When fresh crabs came knocking at my door

I’ve lived in Japan for a little over 5 months now. As I’ve slowly and shakily grown acclimated to life in this strange and unfamiliar country – and somehow managed to survive one curve ball after another – I thought that I’d finally arrived at a point where nothing else in this country could surprise me.

Turns out, as is so often the case, I was silly to assume that.

This past Sunday, as I was just finishing up preparing dinner, I heard a knock on my door – a delivery from the post office. My mom had told me a week prior that she’d sent me a box of Christmas presents, so I assumed her box had arrived. I signed the receipt and the delivery man handed me a large Styrofoam box – I thought it strange that my mom chose to send the gifts in Styrofoam, but I didn’t think much of it. I carried the box into my apartment, excited to take a peak at the presents inside.

But instead of finding an assortment of gifts wrapped in Christmas-themed paper, when I opened the box I came face to face with a pair of frozen, beady-eyed crabs!

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After overcoming my initial shock, I realized that the delivery was not a mistake – these were indeed my crabs.

Because, you see, about 3 weeks ago I’d ordered them myself.

So, let’s rewind to 3 weeks prior: the day I noticed a curious new flyer in the teachers’ room that had a large crab drawn on the front. (My desk in the communal teachers’ room at the elementary school I work at is located next to the cabinets where staff members often post various announcements and events for others to check at their convenience.)

IMG_7774The sign reads: “It’s crab season! 1 is 800 yen. The better the quality the higher price. For those who want to order, please tell Mrs. Yamada (name changed for confidentiality) your address and how many you want to order.”

To give a little background info as reference, Mrs. Yamada is from Tottori prefecture, which is located along the Sea of Japan. Tottori is famous for its adult male snow crab, known as Matsuba-gani, which is caught between November and early March. Apparently, the prefectural Matsuba Crab PR Committee even sets the 4th Saturday in November as ‘Matsuba Crab Day’ and holds an annual event at the docks of Tottori City and Iwami-cho.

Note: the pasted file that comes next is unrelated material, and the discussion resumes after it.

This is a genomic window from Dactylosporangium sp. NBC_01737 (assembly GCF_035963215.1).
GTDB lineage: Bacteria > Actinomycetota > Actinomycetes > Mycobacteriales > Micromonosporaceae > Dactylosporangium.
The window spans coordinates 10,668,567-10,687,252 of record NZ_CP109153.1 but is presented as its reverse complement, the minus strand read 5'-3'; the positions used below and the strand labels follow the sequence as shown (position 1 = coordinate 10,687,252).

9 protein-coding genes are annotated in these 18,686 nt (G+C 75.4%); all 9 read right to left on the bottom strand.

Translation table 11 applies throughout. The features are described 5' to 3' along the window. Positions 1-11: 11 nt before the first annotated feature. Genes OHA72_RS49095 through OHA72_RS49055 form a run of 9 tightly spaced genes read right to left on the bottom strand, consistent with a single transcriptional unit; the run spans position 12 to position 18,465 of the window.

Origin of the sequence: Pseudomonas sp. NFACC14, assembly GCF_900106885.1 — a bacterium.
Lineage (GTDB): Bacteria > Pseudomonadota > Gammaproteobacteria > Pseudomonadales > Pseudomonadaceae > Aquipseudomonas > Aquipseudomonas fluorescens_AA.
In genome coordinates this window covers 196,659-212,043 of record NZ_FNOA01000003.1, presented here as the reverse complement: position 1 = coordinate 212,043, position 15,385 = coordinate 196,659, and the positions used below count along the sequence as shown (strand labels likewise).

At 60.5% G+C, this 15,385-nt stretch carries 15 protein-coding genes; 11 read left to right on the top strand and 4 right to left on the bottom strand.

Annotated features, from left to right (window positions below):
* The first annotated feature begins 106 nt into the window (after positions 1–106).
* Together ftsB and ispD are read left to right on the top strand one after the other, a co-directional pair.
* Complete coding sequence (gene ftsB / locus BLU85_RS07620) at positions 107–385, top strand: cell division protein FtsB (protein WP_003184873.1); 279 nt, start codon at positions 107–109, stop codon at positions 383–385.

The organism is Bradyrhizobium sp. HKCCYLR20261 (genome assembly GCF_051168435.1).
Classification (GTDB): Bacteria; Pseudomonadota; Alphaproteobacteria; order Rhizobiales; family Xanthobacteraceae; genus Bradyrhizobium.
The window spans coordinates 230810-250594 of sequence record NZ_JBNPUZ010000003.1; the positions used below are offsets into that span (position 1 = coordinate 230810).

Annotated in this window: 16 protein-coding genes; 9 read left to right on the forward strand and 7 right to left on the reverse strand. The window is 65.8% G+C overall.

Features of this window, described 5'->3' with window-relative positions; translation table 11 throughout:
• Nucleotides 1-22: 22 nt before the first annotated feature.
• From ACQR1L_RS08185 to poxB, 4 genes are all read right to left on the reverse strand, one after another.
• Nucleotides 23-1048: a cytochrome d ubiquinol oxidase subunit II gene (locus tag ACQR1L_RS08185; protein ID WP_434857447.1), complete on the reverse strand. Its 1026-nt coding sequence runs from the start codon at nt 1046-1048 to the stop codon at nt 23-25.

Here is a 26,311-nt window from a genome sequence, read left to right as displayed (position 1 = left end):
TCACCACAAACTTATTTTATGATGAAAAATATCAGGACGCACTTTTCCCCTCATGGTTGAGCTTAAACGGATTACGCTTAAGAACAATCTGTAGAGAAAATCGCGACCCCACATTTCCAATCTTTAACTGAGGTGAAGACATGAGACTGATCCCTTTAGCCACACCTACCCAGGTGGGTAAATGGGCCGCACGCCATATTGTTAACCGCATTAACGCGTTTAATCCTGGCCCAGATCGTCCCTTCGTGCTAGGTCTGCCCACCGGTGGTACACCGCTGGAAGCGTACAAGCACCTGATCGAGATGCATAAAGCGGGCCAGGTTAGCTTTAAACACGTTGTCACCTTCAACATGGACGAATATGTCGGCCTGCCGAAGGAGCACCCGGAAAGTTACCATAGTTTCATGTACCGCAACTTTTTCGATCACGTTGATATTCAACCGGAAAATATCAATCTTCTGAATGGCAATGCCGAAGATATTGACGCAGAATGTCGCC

Now, I’m no expert on crab – I think I’ve only eaten it once in my life. And even if crab is on the menu, I never order it, since it’s just so darn expensive. I mean, why would I pay $32 for soft shell crab with just enough meat to satisfy me for the night, when I could be spending that amount on groceries for an entire week?

But 800 yen (about $8) for a WHOLE crab? And from a prefecture that’s known to have some of the best fresh crab Japan has to offer? That sounded like a pretty good deal to me.

I messaged two other JET’s who live in my apartment building and asked if they’d be interested in splitting a few crabs with me. They were, as I expected, and we agreed to split two between the three of us. I gave Mrs. Yamada my address and my order and she gave me a smile, a nod, and that was it.

Now, fast forward to last Sunday, when I opened up the Styrofoam box to find the crabs instead of presents. Not only did I have absolutely no idea what to do about them, I was also worried that they’d defrost, come back to life, and start crawling around my apartment while I took refuge on top of my loft bed.

I frantically called one of the JET’s who’d agreed to order the crab with me. Luckily, he was home, and rushed up to my apartment with a large stew pot which we then filled up with water. While we waited for the water to come to a rolling boil, we looked up articles online about how to cook crab, since neither of us had ever attempted to boil one whole before.

Once the water was ready, we lifted the crabs out of the box with a serving spoon and dropped them into the pot. We cooked them for a little less than 20 minutes.

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Once the crabs had turned a deep red color, we assumed that they were ready to eat. We  put the cooked crabs in the fridge, since by then it was too late to eat them right away.

The following evening, we brought out the crabs, melted some butter with garlic and parsley and had a delicious meal!

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The meat was delicate and super flavorful – it was even a little sweet, which I hadn’t expected. And the texture was so soft and tender that it melted in my mouth with every bite. My friends and I picked the legs clean; there was enough meat in the two crabs to fill the three of us. At the end of the night, we all agreed that the experience was a success. Though it was a bit stressful overall, I think it was well worth the effort.

But next time I eat crab, I’m definitely planning on ordering it at a restaurant – I’d rather not have my crab surprise me at my doorstep again in the future.

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2 thoughts on “When fresh crabs came knocking at my door

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